Television viewers are abandoning their traditional cable and satellite subscriptions for streaming video services in ever-greater numbers. Cord-cutting households tripled between 2013 and 2018, and nearly a quarter of all U.S. households are expected to join them by 2022.
Plenty of curious viewers are dipping a toe in the water, too—three-quarters of U.S. homes already subscribe to a streaming service like Netflix or Hulu today—while investing in high-speed internet and strong WiFi to get the best experience.
There are plenty of benefits to kicking cable for TV and video services you can stream over your home internet connection. Most plans give you more flexibility over the types of channels you get, and some even let you add channels like HBO or Showtime on their own.
Instead of renting a box to manage your cable or satellite signal, these apps work on a variety of common devices such as Amazon Fire TV Stick, Apple TV and Roku. One device will cover one TV screen, and most apps limit the number of screens you can watch at once. Still, they’re all more generous than cable and satellite deals.
As the field of providers gets crowded, choosing the right streaming service for your household isn’t always easy. Here, we’ve broken down what you need to know about five of the most popular options.
For simplicity alone, it’s tough to beat YouTube TV. There’s just one plan, and it includes more than 70 channels—including local network affiliates CBS, ABC, NBC and FOX—for $49.99/month. The add-ons are a la carte and include premium channels like Showtime and Starz. Users can stream from anywhere, on any connection, and get unlimited storage for DVR recordings of their favorite shows. The number of streaming devices it works with is comprehensive, too.
While Sling TV’s two main packages, Orange and Blue, have similar channel lineups and cost the same ($30/mo), the differences are in how you can watch. Users get one stream at a time with the Orange package, and three streams with Blue. Local channels are trickier. In Mississippi markets, users can watch locals by integrating certain antennas. You can bolster the basic package with add-on packages that fit your interests: Sports, Kids, News, Comedy, International and more, plus more than 20 a la carte channels. Both packages include 10 hours of Cloud DVR storage.
Hulu + Live TV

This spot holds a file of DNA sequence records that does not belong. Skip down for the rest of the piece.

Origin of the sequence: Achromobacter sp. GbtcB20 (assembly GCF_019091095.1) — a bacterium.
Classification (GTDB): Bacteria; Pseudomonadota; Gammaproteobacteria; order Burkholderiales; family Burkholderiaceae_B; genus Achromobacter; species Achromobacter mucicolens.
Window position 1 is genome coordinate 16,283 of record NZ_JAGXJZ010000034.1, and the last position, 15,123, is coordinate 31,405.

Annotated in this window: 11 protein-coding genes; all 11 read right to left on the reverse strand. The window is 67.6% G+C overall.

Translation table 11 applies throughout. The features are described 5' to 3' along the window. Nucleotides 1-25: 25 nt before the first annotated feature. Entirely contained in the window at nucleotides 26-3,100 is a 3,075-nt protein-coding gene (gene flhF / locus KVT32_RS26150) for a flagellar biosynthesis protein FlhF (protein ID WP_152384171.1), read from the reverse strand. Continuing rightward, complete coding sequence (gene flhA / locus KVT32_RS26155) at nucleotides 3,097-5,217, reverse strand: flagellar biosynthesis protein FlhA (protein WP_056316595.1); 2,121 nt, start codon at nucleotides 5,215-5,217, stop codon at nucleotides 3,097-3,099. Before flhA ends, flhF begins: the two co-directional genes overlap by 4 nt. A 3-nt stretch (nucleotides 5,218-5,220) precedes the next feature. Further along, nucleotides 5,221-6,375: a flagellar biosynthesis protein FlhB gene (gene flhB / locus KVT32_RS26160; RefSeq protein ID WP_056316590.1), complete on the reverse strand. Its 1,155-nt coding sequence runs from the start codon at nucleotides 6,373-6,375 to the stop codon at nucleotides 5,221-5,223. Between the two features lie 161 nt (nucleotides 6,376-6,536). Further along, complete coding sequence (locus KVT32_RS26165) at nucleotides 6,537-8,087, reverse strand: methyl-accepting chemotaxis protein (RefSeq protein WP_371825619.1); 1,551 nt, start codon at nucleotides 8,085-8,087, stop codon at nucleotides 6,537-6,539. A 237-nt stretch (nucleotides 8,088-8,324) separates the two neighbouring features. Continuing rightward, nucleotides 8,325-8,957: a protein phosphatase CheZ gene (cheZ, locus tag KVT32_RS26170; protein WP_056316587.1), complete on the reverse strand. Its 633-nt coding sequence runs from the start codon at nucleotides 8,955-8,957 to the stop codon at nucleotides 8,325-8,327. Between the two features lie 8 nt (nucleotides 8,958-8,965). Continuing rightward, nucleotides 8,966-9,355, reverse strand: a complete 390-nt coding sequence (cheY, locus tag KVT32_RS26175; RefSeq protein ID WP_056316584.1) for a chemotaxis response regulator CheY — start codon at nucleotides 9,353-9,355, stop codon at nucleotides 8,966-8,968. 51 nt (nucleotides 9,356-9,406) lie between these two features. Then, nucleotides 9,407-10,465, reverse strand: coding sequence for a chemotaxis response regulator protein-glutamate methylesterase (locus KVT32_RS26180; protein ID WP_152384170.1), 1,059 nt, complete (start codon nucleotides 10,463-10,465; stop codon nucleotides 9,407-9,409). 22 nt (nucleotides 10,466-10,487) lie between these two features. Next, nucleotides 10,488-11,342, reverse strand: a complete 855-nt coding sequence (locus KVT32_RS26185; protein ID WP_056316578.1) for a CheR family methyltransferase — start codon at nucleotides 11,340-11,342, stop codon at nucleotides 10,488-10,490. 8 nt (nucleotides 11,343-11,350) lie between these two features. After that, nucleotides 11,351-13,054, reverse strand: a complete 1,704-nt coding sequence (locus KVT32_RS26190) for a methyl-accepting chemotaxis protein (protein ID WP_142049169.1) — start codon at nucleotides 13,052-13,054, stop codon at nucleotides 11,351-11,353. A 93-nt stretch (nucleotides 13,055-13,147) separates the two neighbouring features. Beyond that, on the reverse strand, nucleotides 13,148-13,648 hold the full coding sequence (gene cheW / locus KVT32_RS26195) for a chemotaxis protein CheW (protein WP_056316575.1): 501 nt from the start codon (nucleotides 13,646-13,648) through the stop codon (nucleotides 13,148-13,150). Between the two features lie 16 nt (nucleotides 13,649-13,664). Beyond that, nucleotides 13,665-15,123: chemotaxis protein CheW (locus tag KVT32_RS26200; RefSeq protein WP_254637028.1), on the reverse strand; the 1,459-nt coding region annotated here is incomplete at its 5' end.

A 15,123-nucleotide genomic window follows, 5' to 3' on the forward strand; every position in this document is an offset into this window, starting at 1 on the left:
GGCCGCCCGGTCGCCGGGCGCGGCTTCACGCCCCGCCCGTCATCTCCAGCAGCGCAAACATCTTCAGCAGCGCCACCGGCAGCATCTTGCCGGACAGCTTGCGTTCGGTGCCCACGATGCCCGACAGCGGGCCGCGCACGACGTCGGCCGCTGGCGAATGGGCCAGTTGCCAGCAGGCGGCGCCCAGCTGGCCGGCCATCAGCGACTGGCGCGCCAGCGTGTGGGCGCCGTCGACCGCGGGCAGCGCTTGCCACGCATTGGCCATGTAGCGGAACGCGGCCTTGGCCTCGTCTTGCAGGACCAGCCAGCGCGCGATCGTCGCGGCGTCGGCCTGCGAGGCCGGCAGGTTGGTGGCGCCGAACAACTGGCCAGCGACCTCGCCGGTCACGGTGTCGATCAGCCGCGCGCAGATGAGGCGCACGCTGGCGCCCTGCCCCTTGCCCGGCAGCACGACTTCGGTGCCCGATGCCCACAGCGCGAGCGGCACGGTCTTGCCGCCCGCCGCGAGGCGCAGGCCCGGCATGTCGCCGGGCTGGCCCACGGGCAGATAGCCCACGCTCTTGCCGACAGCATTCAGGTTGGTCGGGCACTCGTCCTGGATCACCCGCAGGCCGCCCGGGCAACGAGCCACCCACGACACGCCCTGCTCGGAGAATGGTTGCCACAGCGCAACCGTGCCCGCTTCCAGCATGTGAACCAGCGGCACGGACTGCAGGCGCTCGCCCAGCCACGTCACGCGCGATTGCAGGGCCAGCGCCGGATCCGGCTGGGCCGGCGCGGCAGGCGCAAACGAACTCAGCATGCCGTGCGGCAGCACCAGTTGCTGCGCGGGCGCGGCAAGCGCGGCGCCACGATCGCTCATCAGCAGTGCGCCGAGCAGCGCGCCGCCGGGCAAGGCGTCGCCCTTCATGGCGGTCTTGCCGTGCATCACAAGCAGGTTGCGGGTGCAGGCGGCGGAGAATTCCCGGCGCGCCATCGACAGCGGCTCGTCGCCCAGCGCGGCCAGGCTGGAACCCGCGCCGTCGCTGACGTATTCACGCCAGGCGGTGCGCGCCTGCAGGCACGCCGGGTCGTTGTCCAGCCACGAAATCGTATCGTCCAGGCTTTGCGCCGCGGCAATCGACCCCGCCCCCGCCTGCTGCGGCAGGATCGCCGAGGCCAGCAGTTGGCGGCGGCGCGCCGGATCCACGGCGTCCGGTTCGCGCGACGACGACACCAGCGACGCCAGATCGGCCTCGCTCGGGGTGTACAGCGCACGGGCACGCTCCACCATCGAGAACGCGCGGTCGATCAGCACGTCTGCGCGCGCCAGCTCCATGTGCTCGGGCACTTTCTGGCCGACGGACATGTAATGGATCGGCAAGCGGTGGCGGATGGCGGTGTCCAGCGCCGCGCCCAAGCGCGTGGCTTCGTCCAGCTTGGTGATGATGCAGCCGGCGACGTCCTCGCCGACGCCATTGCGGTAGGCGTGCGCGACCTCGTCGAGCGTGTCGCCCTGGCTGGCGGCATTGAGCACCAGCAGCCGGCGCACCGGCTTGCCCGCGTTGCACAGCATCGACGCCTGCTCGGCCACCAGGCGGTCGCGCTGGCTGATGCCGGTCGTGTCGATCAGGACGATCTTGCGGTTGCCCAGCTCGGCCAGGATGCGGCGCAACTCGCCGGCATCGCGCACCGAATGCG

Streaming-media giant Hulu now offers a package that includes live television and local channels for $54.99/month. The actual channel lineup depends on your zip code—subscribers get more than 80 in the Jackson area, and more than 90 along the Gulf Coast, for example. That cost covers unlimited screens on your home network (plus three on the go) and 50 hours of Cloud DVR storage. Premium options include HBO, Cinemax, STARZ and Showtime, plus entertainment and Spanish-language packages. Plus, users get access to the vast Hulu streaming library.
Although it started as a “sports-first” streaming platform, today fuboTV makes a strong case with a wide range of channels. The Standard package offers 101 popular channels (locals included) for $54.99/mo, with 30 hours of Cloud DVR storage. The Family and Ultra packages expand on the base, while Latin Quarterly has a robust Spanish-language and international sports lineup. Nine more add-on packages dig even deeper into sports with fubo Cycling, Portuguese Plus and more.
C Spire TV
C Spire has its own live streaming TV service for fiber customers in Mississippi that includes local channels and a mix of the most popular sports, news, family, movie channels and more over three packages. Entry into the Economy package will only set you back $30/mo, while Standard features more than 105 channels for $70/mo and Expanded adds another 50 at $90/mo. The most exciting features include Replay TV, which allows viewers to watch most programs up to 72 hours after they air without recording. But when you do use the Cloud DVR, you can watch your recordings anywhere. Searching is easy, thanks to an interface that allows streaming-style and scrolling views.
Features and prices are current at time of publication.